I'm Back Mm'kay... 01:30 am - Yingzong
Wilfred's been giving me the guilt trip 'cos I've not been helping him to update his favourite site (namely this one). So I'll be here to relieve him of further work stress so that he can continue to go after his mermaid in the land of fishes. And of course, it seemed like a good idea since it is Friday the 13th, mm'kay?

12 August 1999 - Thursday

Voodoo 3500 Review! 23:50 pm - Wilfred
While many are still faithful 3dfx users, there are numerous who also fled their cards for the apparent void of 'latest' features. All the debate aside, here comes the highest-end flagship Voodoo 3500 and HotHardware's take on it!

"Deep Blue's Cousin" To Predict Blue Skies 23:29 pm - Wilfred
CNet reports that the National Center for Atmospheric Research (NCAR) took delivery of an IBM RS/6000 SP supercomputer to simulate global climate patterns and more! Putting 20X the computational power used to beat Kasporov into serious action?

In a recent top 500 list released by Netlib, IBM was one of the most widely use supercomputers in the world. Netlib is a data repository for the scientific computing community maintained by AT&T Bell Laboratories, the University of Tennessee, Oak Ridge National Laboratory, and by engineers and scientists worldwide.

IBM supercomputers use a technique known as parallel processing while the more traditional supercomputers use a method called vector processing. Basically, parallel processing spreads computing tasks among many processors running at the same time, whereas vector processing relies on fewer, faster processors.

The new RS/6000 SP system, code-named Blackforest, is five times larger and 20 times more powerful than the original Deep Blue system which bested world chess champion Garry Kasparov.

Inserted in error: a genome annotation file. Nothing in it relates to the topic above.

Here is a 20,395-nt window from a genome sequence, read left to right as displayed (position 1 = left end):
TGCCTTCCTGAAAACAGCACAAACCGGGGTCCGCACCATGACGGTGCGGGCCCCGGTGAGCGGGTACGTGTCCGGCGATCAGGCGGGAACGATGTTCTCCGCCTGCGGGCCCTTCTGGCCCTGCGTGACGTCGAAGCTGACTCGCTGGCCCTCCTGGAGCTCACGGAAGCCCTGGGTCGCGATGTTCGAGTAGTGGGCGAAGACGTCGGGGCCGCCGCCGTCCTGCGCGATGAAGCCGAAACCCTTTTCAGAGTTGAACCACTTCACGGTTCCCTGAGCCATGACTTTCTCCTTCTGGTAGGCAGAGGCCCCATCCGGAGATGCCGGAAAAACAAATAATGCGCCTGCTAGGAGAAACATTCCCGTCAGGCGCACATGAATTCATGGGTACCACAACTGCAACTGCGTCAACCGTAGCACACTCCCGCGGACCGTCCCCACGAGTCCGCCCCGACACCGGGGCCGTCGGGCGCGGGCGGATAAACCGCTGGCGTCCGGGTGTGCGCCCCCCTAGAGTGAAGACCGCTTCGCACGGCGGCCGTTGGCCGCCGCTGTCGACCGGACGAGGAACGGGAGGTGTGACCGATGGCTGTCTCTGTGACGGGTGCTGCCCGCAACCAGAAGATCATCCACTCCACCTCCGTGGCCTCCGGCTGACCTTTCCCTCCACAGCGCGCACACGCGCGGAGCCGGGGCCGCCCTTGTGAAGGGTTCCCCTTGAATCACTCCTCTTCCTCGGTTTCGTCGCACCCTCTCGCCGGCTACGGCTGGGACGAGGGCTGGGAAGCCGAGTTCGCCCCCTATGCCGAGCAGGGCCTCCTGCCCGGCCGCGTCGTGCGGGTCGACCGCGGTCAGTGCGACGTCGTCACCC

NCAR will use Deep Blue to evaluate the effects of industrial pollutants, including greenhouse gases and other airborne chemicals. Blackforest will also help NCAR's scientists conduct atmospheric research into droughts, ozone depletion, long-range weather prediction, and global climate changes.

Editorial #1 Editorial #2  23:21 pm - Wilfred
I usually pick one out of the few editorials from osOpinion to post about. But I thoroughly enjoyed reading these and I can't have you pass them by... so here they are:

Security: How Big Of A Chink In Microsoft's Armour?
For the end user right now, Microsoft practices "Are you sure?" security: "Are you sure" you want to run this macro, open that file? In fact users are often uncertain if the file they are about to open is going to work as advertise, or is going to wreak havoc on their system. If you look at the Security tab within Internet Explorer, you see different "zones" that you can define settings for: Internet, Intranet, Trusted Sites and Restricted Sites. Even if users could accurate index the world according to these categories, it is very crude and not very useful. Systems need to function under the principle of least privileges, and in a large Intranet for example, there could very definitely be one or two servers with malicious trojans.